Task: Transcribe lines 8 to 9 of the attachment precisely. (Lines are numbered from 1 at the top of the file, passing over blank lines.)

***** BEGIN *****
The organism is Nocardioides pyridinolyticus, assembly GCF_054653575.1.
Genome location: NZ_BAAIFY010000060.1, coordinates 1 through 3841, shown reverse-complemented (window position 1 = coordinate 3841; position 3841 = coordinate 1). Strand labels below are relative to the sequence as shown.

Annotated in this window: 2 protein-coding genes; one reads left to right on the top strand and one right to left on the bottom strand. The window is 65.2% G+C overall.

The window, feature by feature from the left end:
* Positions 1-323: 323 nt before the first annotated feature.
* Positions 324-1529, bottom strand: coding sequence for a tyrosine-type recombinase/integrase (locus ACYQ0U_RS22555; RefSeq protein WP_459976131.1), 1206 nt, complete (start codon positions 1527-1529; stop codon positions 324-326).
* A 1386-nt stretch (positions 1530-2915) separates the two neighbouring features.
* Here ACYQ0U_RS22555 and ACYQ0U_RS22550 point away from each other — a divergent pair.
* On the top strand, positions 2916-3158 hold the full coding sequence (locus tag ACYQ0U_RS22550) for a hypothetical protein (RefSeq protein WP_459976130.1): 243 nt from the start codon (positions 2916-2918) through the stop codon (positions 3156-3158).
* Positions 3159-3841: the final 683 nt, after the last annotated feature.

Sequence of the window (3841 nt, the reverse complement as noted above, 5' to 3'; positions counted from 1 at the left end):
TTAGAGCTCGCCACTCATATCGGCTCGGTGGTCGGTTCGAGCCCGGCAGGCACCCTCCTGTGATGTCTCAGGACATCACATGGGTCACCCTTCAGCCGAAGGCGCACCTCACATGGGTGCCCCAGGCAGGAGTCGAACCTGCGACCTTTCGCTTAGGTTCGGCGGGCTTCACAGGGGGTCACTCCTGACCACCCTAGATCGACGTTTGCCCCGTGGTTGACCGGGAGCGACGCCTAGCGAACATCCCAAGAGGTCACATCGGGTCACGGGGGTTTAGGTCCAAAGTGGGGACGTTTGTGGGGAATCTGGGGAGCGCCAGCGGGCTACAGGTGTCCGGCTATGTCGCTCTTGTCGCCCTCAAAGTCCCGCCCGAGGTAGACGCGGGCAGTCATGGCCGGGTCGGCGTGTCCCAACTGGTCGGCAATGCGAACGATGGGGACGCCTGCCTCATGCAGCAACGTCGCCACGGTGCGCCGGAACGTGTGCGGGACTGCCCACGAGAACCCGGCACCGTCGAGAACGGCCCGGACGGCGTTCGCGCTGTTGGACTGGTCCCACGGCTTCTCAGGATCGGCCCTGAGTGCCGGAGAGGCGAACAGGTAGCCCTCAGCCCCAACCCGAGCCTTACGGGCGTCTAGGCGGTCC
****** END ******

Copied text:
* Here ACYQ0U_RS22555 and ACYQ0U_RS22550 point away from each other — a divergent pair.
* On the top strand, positions 2916-3158 hold the full coding sequence (locus tag ACYQ0U_RS22550) for a hypothetical protein (RefSeq protein WP_459976130.1): 243 nt from the start codon (positions 2916-2918) through the stop codon (positions 3156-3158).